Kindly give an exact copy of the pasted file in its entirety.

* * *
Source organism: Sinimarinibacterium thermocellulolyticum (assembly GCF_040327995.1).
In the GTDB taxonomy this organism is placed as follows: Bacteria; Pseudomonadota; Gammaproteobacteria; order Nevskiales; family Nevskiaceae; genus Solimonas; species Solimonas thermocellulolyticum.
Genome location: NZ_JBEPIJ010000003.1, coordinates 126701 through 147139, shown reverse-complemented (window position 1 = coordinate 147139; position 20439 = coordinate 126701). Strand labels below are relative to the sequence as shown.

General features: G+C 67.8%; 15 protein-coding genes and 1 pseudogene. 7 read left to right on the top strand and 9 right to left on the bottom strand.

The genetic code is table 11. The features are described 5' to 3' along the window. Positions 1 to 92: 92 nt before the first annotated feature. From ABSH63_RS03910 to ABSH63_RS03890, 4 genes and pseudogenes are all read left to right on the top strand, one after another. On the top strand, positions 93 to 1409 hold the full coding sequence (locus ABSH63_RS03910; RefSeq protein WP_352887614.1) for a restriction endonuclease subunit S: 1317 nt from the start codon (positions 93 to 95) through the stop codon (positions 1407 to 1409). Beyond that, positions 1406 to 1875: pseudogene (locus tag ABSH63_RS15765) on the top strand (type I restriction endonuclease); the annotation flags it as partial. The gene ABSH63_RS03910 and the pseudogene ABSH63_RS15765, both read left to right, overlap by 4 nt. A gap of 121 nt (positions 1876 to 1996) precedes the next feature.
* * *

Source organism: Sinimarinibacterium thermocellulolyticum (assembly GCF_040327995.1).
In the GTDB taxonomy this organism is placed as follows: Bacteria; Pseudomonadota; Gammaproteobacteria; order Nevskiales; family Nevskiaceae; genus Solimonas; species Solimonas thermocellulolyticum.
Genome location: NZ_JBEPIJ010000003.1, coordinates 126701 through 147139, shown reverse-complemented (window position 1 = coordinate 147139; position 20439 = coordinate 126701). Strand labels below are relative to the sequence as shown.

General features: G+C 67.8%; 15 protein-coding genes and 1 pseudogene. 7 read left to right on the top strand and 9 right to left on the bottom strand.

The genetic code is table 11. The features are described 5' to 3' along the window. Positions 1 to 92: 92 nt before the first annotated feature. From ABSH63_RS03910 to ABSH63_RS03890, 4 genes and pseudogenes are all read left to right on the top strand, one after another. On the top strand, positions 93 to 1409 hold the full coding sequence (locus ABSH63_RS03910; RefSeq protein WP_352887614.1) for a restriction endonuclease subunit S: 1317 nt from the start codon (positions 93 to 95) through the stop codon (positions 1407 to 1409). Beyond that, positions 1406 to 1875: pseudogene (locus tag ABSH63_RS15765) on the top strand (type I restriction endonuclease); the annotation flags it as partial. The gene ABSH63_RS03910 and the pseudogene ABSH63_RS15765, both read left to right, overlap by 4 nt. A gap of 121 nt (positions 1876 to 1996) precedes the next feature.